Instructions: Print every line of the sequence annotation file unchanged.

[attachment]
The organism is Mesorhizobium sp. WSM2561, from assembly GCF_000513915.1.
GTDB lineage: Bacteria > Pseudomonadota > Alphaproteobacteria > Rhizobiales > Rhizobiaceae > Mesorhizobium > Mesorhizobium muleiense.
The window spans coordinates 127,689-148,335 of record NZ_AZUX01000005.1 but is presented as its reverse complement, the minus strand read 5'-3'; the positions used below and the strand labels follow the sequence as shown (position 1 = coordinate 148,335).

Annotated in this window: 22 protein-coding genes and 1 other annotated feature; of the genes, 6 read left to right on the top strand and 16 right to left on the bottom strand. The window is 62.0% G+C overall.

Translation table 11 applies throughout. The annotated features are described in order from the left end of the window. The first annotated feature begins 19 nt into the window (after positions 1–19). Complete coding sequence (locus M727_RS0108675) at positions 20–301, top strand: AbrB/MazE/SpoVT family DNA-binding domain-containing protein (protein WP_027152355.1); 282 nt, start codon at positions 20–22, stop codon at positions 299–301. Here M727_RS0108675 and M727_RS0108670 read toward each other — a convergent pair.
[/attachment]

The organism is Mesorhizobium sp. WSM2561, from assembly GCF_000513915.1.
GTDB lineage: Bacteria > Pseudomonadota > Alphaproteobacteria > Rhizobiales > Rhizobiaceae > Mesorhizobium > Mesorhizobium muleiense.
The window spans coordinates 127,689-148,335 of record NZ_AZUX01000005.1 but is presented as its reverse complement, the minus strand read 5'-3'; the positions used below and the strand labels follow the sequence as shown (position 1 = coordinate 148,335).

Annotated in this window: 22 protein-coding genes and 1 other annotated feature; of the genes, 6 read left to right on the top strand and 16 right to left on the bottom strand. The window is 62.0% G+C overall.

Translation table 11 applies throughout. The annotated features are described in order from the left end of the window. The first annotated feature begins 19 nt into the window (after positions 1–19). Complete coding sequence (locus M727_RS0108675) at positions 20–301, top strand: AbrB/MazE/SpoVT family DNA-binding domain-containing protein (protein WP_027152355.1); 282 nt, start codon at positions 20–22, stop codon at positions 299–301. Here M727_RS0108675 and M727_RS0108670 read toward each other — a convergent pair.